WASHINGTON, D.C. – Ten years ago, on Aug. 17, 2006, U.S. District Judge Gladys Kessler issued a landmark judgment that the major U.S. tobacco companies had violated civil racketeering laws and defrauded the American people by lying for decades about the health risks of smoking and their marketing to children. In a 1,683-page opinion, Judge Kessler detailed like never before how the tobacco companies “have marketed and sold their lethal products with zeal, with deception, with a single-minded focus on their financial success, and without regard for the human tragedy or social costs that success exacted.” Importantly, Judge Kessler concluded, “The evidence in this case clearly establishes that Defendants have not ceased engaging in unlawful activity.”
FDA’s New Rule for E-Cigarettes, Cigars Takes Effect Today; Congress Must Reject Proposals to Weaken Agency’s Oversight
WASHINGTON, DC – The Food and Drug Administration’s long-overdue rule to protect kids and public health from electronic cigarettes, cigars, hookah and other previously unregulated tobacco products takes effect today. This rule is necessary to address the skyrocketing use of e-cigarettes among youth and prevent kids from using any tobacco product.
As the FDA takes this important step, it is critical that Congress reject efforts to weaken the FDA’s rule, including the two provisions that were included in the House appropriations bill that funds the FDA.
The Ann Arbor City Council on Thursday took bold action to protect kids from tobacco addiction and save lives by voting to prohibit the sale of tobacco products to anyone under age 21. As the first city in Michigan to raise the tobacco age to 21, Ann Arbor is providing strong leadership in the fight against tobacco – the No. 1 cause of preventable death – and setting a terrific example for the entire state and the nation. We urge other Michigan cities to take similar action to prevent young people from using tobacco, save lives and help make the next generation tobacco-free.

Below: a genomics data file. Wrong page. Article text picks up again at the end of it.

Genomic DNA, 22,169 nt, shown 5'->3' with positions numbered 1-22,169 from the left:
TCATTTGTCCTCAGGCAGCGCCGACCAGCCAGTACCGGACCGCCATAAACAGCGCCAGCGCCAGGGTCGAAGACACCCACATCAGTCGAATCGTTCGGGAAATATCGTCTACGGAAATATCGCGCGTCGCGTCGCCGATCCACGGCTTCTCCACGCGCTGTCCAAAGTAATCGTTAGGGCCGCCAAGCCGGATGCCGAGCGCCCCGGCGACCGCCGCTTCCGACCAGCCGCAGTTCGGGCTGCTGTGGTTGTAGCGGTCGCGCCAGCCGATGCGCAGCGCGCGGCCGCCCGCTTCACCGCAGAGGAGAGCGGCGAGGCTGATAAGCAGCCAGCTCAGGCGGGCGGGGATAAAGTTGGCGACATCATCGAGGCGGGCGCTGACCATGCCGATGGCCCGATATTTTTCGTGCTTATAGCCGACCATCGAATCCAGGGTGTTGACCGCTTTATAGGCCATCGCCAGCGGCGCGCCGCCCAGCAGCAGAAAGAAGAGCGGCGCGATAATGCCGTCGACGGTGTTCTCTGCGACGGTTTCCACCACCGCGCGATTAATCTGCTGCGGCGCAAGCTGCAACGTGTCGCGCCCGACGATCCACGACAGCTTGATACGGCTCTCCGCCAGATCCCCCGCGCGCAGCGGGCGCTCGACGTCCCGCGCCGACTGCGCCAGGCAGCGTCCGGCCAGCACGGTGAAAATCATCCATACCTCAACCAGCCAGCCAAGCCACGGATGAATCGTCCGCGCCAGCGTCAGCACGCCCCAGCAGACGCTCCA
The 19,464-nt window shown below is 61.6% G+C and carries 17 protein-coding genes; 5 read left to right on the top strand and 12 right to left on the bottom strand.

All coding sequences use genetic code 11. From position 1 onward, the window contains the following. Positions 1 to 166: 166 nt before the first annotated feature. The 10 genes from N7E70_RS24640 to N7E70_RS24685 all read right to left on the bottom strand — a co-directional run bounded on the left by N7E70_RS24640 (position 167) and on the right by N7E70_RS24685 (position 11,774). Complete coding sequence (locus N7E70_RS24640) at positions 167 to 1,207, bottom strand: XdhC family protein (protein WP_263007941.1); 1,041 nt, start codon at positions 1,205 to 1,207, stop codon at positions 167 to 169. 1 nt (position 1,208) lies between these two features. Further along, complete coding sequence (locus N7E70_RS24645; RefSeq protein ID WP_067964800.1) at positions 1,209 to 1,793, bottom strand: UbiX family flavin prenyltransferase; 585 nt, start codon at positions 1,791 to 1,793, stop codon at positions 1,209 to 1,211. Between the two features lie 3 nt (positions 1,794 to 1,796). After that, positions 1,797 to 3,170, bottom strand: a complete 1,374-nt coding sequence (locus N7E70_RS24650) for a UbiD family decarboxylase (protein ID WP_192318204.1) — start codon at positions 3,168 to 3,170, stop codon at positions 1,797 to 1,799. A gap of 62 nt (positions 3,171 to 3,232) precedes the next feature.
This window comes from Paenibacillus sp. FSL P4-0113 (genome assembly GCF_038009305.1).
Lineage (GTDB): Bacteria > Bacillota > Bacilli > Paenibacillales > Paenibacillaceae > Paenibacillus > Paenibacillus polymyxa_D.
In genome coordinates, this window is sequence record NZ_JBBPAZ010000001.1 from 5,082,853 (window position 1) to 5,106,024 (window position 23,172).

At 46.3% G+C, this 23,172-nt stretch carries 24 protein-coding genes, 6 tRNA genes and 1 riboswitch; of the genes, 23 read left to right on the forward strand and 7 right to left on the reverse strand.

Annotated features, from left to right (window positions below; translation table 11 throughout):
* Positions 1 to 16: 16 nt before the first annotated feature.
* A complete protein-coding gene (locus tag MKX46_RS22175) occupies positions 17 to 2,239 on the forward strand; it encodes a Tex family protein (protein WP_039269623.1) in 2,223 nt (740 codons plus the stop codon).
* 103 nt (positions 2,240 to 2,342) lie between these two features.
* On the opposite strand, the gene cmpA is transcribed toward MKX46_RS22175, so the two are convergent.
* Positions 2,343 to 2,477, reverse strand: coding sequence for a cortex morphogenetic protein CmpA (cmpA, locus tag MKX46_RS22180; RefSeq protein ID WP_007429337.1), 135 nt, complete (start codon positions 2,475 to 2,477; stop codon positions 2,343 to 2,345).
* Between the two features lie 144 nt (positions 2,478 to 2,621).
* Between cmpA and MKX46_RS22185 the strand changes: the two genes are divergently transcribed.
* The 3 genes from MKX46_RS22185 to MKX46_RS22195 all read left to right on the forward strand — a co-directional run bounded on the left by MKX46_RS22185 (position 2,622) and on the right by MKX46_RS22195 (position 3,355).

WASHINGTON, DC – It is terrific news for Pennsylvania’s kids and health that the Legislature has approved – and Gov. Tom Wolf has signed into law – a $1 per pack increase in the state cigarette tax. The tobacco tax increase is truly a win-win-win solution for Pennsylvania – a health win that will reduce tobacco use and save lives, a financial win that will help raise needed revenue, and a political win that polls show is popular with voters. We applaud Gov. Wolf for his leadership in proposing a strong cigarette tax increase and the lawmakers who joined him in siding with kids over the tobacco industry.
WASHINGTON, D.C. – Tomorrow afternoon, historic Wrigley Field will witness a new milestone: Chicago’s first tobacco-free Major League Baseball game. With Chicago – home to two storied teams – joining the growing list of tobacco-free baseball cities, it’s time for Major League Baseball and its players to set the right example for our kids and promptly agree to prohibit smokeless tobacco use at all Major League ballparks. As more and more Major League cities becoming tobacco-free, the only question is when all baseball will become tobacco-free.
House Appropriations Committee Slashes Funding for CDC’s Vital Tobacco Control Programs, Putting Tobacco Industry Before Health